Educational Leadership Conference: Put courage over comfort
The Georgia Farm Bureau Educational Leadership Conference, postponed because of the pandemic, made its return Nov. 5 and 6, giving participants equal doses of philosophy, technique and fun at the Marriott Convention Center in Augusta.
Georgia Farm Bureau President Tom McCall spoke at lunch, telling conference attendees that it is important to get back to face-to-face advocacy for Georgia's farmers and inviting them to the GFB Convention in December.
“To our classroom teachers, thank you. The future generation that y’all are looking after is going to protect what we do,” McCall said. “Where we have got to hit home, and this is what Farm Bureau’s job is, is educating the general public, starting with little kids, on how important agriculture is.”
FarmHer founder Marji Guyler-Alaniz shared her experiences leaving a corporate job to pursue agriculture, then documenting the work and lives of women in agriculture.
Guyler-Alaniz’ main message to conference participants was to overcome the fear of taking risks.
“Putting courage over comfort leads to great things,” she said.
Guyler-Alaniz started the FarmHer project with photos and stories in 2013, after she saw the Super Bowl commercial featuring Paul Harvey’s “So God Made a Farmer” poem. The commercial, she noticed, had little female presence, and she was immediately convinced that women in ag deserve more attention. She noted that women make up 27% of U.S. farmers, and their numbers grew by 26% from 2012 to 2017 according to the Census of Agriculture.
“From that, I realized it wasn’t just me who cared about this,” she said.
So Guyler-Alaniz travels to farms, taking photos of women doing the dirty and sweaty work of farming. In 2016 she was approached by RFD-TV about a television show. FarmHer has featured more than 350 women who farm, producing a wide range of commodities.
In addition to overcoming fears, Guyler-Alaniz encouraged attendees to constantly remember their reasons for farming.
The Educational Leadership Conference featured a collection of workshops designed to help county Farm Bureau staff and volunteers develop agricultural activities for school lessons.
The Martinez Elementary School Science, Technology, Engineering and Mathematics (STEM) Team from Columbia County, led by teachers Valery Dinkins and Charmane Joiner, shared experiences teaching students healthy eating, problem-solving and critical thinking skills through the school’s Farm to Table program. The program included a presentation from the school dietitian, visits to the Augusta Market and designing their own garden boxes.
The school is pursuing this at all grade levels, beginning with kindergarteners who worked as “Kinderneers” on ag-related projects.
While growing their own plants, the Kinderneers are developing language and math skills crucial to success in STEM careers. They designed garden boxes and worked with Scott Clark of R.W. Allen Construction in Augusta to learn about engineering. They even got to wear hard hats and reflective safety vests, and they learned about plant spacing, climbing plants that require trellises and other ag-related topics.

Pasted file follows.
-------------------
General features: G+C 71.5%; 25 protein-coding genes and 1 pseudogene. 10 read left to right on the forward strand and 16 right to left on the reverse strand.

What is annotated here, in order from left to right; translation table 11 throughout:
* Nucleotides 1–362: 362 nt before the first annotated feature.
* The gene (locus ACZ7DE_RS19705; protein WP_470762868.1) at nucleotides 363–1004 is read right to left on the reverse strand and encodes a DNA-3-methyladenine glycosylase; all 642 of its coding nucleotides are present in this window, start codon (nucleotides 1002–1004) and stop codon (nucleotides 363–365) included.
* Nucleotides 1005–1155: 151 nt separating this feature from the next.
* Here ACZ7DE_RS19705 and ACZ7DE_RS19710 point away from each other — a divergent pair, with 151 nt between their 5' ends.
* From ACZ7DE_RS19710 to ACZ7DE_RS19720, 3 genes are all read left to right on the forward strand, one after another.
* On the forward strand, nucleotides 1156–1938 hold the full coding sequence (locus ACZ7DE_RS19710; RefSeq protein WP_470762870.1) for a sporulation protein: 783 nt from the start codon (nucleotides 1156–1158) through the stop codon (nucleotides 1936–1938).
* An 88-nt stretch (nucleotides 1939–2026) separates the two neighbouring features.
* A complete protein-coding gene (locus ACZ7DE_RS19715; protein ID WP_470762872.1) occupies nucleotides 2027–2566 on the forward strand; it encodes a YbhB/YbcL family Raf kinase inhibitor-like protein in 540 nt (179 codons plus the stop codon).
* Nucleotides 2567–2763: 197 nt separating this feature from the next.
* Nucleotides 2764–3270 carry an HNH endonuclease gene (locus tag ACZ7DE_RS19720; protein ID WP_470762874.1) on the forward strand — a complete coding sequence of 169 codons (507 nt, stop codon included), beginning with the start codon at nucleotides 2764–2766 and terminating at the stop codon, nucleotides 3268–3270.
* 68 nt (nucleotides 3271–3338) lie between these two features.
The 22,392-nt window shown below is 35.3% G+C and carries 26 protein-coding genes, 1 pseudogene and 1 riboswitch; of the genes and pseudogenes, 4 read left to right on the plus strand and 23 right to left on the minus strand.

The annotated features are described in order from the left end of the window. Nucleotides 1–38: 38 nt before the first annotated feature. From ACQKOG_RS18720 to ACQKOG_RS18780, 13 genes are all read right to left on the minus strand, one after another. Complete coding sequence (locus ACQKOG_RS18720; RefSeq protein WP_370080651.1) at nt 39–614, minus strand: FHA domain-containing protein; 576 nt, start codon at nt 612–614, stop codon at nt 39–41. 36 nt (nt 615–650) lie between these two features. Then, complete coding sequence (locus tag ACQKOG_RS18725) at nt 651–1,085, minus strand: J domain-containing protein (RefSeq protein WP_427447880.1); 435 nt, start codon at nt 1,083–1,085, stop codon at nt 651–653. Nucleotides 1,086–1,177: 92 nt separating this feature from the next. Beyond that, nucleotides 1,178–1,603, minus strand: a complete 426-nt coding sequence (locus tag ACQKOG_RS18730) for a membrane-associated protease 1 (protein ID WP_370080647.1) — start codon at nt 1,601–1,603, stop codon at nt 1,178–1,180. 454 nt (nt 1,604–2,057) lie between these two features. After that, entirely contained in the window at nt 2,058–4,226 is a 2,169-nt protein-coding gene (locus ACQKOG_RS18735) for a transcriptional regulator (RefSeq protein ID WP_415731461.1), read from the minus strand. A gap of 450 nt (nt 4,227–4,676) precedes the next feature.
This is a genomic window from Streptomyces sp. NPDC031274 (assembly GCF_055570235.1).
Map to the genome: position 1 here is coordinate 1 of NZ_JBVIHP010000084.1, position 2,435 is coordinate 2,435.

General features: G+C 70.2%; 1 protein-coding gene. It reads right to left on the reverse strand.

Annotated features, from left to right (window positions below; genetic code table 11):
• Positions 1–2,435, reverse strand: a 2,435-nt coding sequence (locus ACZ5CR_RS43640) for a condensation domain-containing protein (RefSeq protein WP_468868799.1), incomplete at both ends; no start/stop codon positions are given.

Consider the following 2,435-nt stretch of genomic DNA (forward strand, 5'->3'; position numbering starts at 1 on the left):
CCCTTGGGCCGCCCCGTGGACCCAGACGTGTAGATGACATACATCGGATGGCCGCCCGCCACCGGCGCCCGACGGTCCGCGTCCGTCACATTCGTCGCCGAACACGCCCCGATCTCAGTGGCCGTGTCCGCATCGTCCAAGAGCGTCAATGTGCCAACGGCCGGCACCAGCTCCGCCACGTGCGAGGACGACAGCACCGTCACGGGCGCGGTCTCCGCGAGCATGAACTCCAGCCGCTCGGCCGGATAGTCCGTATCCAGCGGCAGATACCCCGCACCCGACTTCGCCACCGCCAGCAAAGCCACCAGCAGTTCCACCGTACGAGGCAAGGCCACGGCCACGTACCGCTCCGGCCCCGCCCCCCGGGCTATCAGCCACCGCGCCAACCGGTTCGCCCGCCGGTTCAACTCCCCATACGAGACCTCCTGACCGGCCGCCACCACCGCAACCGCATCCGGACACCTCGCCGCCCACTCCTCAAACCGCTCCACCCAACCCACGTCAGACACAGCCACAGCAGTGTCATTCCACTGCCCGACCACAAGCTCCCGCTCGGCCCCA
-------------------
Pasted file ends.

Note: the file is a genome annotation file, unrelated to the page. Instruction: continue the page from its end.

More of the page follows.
Georgia Department of Education STEM/ Science, Technology, Engineering, Arts and Mathematics (STEAM) Program Specialist Felicia Cullars introduced the Martinez group, emphasizing that the school’s program follows the major components of effective STEM education – that it is done in a positive environment and with community involvement.
“The biggest thing for our students is that they’re being able to solve problems, they’re working in a collaborative environment in their school,” Cullars said. “Each time that we can get the kids to collaborate, to come together, to solve a problem or an issue, that is something we encourage to be embedded in lesson planning.”
GFB Leadership Programs Coordinator Breana Berry presented information to help county Farm Bureau staff and county leaders recruit and keep volunteers for their work in local communities.
“None of us is as strong as all of us,” Berry said. “It is hard to get volunteers, but it is harder to do everything alone.”
Berry noted that people like to have a sense of belonging, advised following the Golden Rule when interacting with volunteers, and said excitement is contagious.
“People make time for the things they want to make time for,” she said.
Carroll County teacher Jennifer Carroll led participants through an activity to create wildflower seed “bombs” to promote pollinator habitat. The seed bombs consisted of balls of soil, clay or cat litter and seeds. When placed on the ground, they generate a small stand of wildflowers.
Carroll also shared sources for K-5 agricultural and STEM apps, as well as how to find grants to fund classroom projects.
Colquitt County Farm Bureau Office Manager Greta Collins led the session, “Bringing Gardens Inside!” The session covered how to develop hydroponic gardens in small indoor spaces. Collins walked the group through making a hydroponic planter using a water bottle, clay pebbles, rock wool, seeds and plant food. Collins suggested that volunteers provide ready-made kits for teachers to save them time. These hydroponics planters can be used to grow a variety of vegetables.
Collins also demonstrated how the harvested veggies can then be used as ingredients to make salsa in the classroom, allowing students a hands-on activity to prepare food and then have a snack.
“Let them touch everything,” Collins said. “We want them to be as involved as possible.”